Explicit cube configuration
This page discusses how to configure your cube with the greatest control and flexibility by writing a
If you are new to using csvcubed, you may wish to begin with the quick start approach.
This page will introduce the main components that make up a
qube-config.json file, then provide you with links to
explore more advanced configuration.
Experience of writing basic JSON documents is assumed throughout this document. See this tutorial from DigitalOcean for an introduction to writing JSON.
qube-config.json file has two primary sections:
- Metadata This section is used to describe the data set's catalog information to aid discovery and to provide provenance and publication information.
- Column Definitions This section is used to describe each column in the CSV file; each column is classified, and optionally linked to existing data definitions.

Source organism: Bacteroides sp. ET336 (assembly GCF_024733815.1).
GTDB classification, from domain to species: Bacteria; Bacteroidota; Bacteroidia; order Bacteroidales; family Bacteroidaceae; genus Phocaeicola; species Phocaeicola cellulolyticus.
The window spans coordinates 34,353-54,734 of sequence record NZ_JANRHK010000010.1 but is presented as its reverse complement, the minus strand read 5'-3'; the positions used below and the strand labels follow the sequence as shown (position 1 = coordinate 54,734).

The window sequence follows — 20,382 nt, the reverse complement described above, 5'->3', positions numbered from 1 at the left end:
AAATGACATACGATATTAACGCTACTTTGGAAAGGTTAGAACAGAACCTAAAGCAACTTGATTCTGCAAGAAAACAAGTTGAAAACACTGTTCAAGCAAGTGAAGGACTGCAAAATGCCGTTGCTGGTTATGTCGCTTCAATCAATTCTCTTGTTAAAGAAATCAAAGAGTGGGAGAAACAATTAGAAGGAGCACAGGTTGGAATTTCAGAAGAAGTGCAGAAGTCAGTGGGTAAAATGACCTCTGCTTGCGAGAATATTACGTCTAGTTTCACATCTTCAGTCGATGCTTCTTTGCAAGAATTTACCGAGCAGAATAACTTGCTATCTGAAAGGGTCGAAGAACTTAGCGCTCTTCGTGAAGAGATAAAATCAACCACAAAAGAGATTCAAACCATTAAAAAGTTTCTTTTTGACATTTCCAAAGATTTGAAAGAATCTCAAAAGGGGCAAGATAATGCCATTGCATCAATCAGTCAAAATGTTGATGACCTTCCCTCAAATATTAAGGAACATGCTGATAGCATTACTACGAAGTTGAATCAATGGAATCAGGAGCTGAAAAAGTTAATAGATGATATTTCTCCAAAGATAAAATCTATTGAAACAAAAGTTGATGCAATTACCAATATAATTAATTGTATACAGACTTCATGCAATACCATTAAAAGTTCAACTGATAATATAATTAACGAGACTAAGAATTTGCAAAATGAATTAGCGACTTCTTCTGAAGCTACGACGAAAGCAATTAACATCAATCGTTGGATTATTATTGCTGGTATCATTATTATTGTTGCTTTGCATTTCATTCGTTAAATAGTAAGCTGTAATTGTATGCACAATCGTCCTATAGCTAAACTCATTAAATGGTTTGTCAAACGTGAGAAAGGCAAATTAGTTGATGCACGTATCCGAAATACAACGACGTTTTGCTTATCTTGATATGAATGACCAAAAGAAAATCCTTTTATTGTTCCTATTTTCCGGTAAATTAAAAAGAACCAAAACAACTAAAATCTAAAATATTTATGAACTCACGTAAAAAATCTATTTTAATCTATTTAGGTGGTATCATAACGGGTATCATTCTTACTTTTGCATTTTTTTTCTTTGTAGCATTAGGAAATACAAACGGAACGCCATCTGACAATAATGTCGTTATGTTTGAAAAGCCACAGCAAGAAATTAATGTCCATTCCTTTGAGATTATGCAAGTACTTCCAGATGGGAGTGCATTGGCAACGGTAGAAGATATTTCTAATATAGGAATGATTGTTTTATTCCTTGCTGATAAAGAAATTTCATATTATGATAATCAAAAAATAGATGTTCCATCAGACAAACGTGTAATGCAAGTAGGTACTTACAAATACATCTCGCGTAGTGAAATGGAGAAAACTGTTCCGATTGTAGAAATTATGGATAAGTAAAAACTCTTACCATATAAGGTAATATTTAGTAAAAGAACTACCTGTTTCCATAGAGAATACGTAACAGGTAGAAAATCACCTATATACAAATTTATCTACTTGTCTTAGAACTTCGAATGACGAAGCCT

All csvcubed outputs contain metadata which makes it easier to discover data publications. We use definitions from established vocabularies to enable you to contribute faster to the web of data.
Remember that you don't have to set everything; many of the fields are optional, but you should always include the
$schema property so that csvcubed can recognise the file.
More information on how to configure metadata can be found on the Metadata page
For a more detailed introduction on how to configure column definitions, see the Column definitions page.
After the configuration file's metadata section, the column definitions section should describe some or all of the columns defined in your CSV file. This helps csvcubed understand what type of columns you're using and whether there's anything missing.
Configuring the types of each of your columns is relatively straightforward. The following data set can be correctly configured with the JSON below it.
|Average Badger Weight / kg
More information on how to configure columns can be found on the Column definitions page.